Leading Ladies: Raising Strong and Confident Girls
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By Mia Bolaris-Forget
Sugar and spice and everything nice, that’s what little girls, are made of. This may be true enough but sooner or later they “will” have to enter the real world, and they must be able to thrive and survive. And, that means making sure she’s got plenty of savvy and moxie to make it out there.
1. Applaud her individuality: Sure you want to “mold” your daughter into the precious young lady you see, but you also have to accept her for who she is. Remember, while YOU may be the corporate type, she may be more artsy and creative, and YOU need to embrace that and encourage her so she develops confidence rather than feeling like HER gifts/preferences are unacceptable or wrong.
2. Make her a good sport: Teach her all about competition and about being a team player by getting her involved in both individual and team sports, as well as other confidence and “stamina”-building activities.
3. Freedom of thought and speech: While it may be your house and your rules, and most of the time you actually MAY know better, don’t make the mistake of thinking you know it ALL. Encourage your child to question and even challenge you, and to develop her own ideas and express her own opinions, even if they stand correcting. But, don’t forget to keep an open mind, you may find that you too may learn or embrace something new…and this will give your child incredible “pride” (the good kind) and confidence.
4. Make her “defensive”: Let’s face it, times are changing and your little girl wills someday, perhaps sooner than you’d care to think about, be out there in a “dangerous” world. Rather than teaching her to be afraid of what’s out there, teach her about being strong and defending herself. Enroll you child in a self-defense class. Not only will it give her the tools she needs to physically guard and protect herself, but it will offer her self-confidence that will cross into other areas of her life.
5. No boys allowed: Sure you want her to grow up and meet Prince Charming, but there are very few princes out there these days, and a girl’s gotta be able to survive on her own or help out her man. And, that means getting a good education, which may be hindered in the coed environments of today. With no boys around she can focus on her studies more, and statistics show that girls in all-girl academic environments tend to develop greater leadership skills and show greater affinity in the math and science arenas, making them candidates for non-traditional careers that tend to pay more. Plus, they seem to have more self-esteem than their peers in co-ed schools.
6. A penny saved is a penny earned: It’s imperative to teach girls the importance and value of money, earning it and saving it, not just spending it. Start early by opening up for her a bank account and put her in charge (with your assistance) of making deposits, withdrawals (based on her allowance earnings), making her take it out (even if you intend on replenishing it) when she wants or needs to make a purchase. And, don’t forget to set up and discuss guidelines for saving and spending and having enough for “a rainy day”.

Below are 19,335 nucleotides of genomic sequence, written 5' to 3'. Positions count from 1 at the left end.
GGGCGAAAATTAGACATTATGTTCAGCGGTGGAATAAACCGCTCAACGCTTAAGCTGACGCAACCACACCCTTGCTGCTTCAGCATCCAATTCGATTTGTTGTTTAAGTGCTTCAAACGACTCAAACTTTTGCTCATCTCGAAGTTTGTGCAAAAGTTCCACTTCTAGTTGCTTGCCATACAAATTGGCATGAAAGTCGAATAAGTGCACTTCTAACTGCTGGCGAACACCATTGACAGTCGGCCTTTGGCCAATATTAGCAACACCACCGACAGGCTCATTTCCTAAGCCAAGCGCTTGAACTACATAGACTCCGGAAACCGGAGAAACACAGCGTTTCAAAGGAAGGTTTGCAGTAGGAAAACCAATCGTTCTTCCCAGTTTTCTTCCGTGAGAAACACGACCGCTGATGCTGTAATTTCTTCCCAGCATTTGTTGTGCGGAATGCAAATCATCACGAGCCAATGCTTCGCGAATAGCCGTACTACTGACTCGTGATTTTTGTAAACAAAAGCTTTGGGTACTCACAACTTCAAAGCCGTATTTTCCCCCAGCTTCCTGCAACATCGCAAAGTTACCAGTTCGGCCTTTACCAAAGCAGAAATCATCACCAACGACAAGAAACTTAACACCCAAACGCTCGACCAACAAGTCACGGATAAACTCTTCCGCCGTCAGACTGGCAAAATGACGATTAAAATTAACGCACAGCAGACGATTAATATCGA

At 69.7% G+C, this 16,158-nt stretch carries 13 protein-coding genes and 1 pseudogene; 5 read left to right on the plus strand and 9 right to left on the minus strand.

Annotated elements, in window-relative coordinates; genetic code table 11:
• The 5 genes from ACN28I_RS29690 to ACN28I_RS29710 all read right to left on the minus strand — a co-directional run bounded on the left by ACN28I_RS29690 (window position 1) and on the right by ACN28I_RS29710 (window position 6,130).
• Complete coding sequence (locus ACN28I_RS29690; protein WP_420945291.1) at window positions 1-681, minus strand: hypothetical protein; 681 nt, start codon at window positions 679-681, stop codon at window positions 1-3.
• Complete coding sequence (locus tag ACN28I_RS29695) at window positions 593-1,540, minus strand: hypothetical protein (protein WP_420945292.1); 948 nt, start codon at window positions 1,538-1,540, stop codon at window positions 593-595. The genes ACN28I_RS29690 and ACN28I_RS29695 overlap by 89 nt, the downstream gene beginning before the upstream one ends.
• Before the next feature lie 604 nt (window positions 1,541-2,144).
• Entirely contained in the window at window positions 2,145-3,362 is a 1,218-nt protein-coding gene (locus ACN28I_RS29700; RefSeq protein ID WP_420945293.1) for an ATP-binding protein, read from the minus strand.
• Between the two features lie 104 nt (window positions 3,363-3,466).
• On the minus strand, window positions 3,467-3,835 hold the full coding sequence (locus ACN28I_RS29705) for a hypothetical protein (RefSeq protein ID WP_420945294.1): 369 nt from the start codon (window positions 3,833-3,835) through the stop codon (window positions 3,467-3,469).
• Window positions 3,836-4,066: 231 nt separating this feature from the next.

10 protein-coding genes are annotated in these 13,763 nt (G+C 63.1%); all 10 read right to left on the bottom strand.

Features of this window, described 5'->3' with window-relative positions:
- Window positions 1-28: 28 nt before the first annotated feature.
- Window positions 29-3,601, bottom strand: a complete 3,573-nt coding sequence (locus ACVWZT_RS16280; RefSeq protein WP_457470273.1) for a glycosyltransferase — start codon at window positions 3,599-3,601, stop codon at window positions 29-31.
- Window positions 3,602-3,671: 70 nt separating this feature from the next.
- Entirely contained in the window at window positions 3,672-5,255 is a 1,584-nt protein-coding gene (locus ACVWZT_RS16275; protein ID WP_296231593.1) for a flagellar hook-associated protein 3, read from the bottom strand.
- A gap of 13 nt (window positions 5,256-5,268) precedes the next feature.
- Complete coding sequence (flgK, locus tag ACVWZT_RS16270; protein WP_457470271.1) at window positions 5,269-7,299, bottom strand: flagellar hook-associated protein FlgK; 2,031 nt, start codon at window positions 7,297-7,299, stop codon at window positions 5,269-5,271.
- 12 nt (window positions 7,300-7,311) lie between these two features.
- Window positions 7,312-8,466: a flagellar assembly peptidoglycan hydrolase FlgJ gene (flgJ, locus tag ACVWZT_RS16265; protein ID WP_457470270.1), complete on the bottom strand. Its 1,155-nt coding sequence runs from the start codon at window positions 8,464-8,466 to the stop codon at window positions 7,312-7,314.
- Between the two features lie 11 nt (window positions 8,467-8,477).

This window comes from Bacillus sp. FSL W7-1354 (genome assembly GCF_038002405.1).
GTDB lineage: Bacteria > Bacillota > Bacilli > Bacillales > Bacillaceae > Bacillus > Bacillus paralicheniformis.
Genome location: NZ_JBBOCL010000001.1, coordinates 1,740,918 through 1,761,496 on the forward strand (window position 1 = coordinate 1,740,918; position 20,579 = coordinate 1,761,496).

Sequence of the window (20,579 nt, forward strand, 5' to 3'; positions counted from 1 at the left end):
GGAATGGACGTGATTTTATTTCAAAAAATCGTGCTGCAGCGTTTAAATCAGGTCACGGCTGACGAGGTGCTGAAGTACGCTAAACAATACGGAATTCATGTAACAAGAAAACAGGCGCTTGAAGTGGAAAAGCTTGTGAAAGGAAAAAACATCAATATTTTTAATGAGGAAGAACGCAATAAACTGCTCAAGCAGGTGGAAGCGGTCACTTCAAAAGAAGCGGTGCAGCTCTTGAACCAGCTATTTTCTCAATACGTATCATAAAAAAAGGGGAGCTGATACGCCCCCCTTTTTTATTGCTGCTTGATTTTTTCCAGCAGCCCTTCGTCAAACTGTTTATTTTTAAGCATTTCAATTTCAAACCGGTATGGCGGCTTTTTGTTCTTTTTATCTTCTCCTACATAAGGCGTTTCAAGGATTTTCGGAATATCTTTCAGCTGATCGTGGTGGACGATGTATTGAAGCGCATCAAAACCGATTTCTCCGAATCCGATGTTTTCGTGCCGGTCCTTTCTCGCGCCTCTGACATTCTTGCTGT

7. Making her growing and learning experience personal: Share with your daughter things that are important and mean something to you, but remain open to do the same. Take interest in things that mean something to her, and choose activities that will help cultivate her personality and nature. While you may turn her on, eventually to some of your interests, refrain from trying to fit a square peg into a round hole. And, be ready for her interests to change and for you to embrace and encourage those changes….it is essential in her defining herself and in her exploration of life to learn and grow.
8. Take an active and proactive roll in her education: Even if you can’t help with homework, make sure you let your daughter know you know she can succeed and that’s what you expect of her. In fact encourage her to excel. Make sure to keep in constant contact with teachers and ask about progress and performance, let her know her other girls may treat her and how to “maturely” handle it, and don’t hesitate to keep her company while she studies to “cheer her on”.
9. Begin at home: If you have sons as well, teach them from early on to respect their female sibling(s). And, make sure to get across the message of equality between the sexes early on.
10. Address social “stigmas”: While things may be equal at home, they are never equal in the real world. Prepare you daughter for the adversity she will face and the potentially inappropriate things she will hear. Most importantly teach her how to avoid it, and/or handle it.
11. Set the example: You can’t preach one thing and do another; otherwise that makes you a hypocrite, even in your child’s eyes. You daughter will learn not only vis-à-vis what you tell her but how you conduct yourself. Make sure your non-verbal behaviour and communication speaks the same language and just as loudly as your words.
12. Emotional Etiquette: Take note at how your daughter sees herself and others and how well she does if difficult or challenging situations and with others. Remember, besides being smart and successful, you’ll also want to make sure your daughter has proper communication, social, and coping skills.
13. Help her expand her mind: While it’s imperative to prepare her for all the “traditional” responsibilities and duties, it’s equally as important to prepare her for a more contemporary societal role. Let her explore her options by exposing her to careers and interests that are not “typical” and to let her know that there is nothing she can’t do, and that she doesn’t have to limit herself.
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Leading Ladies: Raising Strong and Confident Girls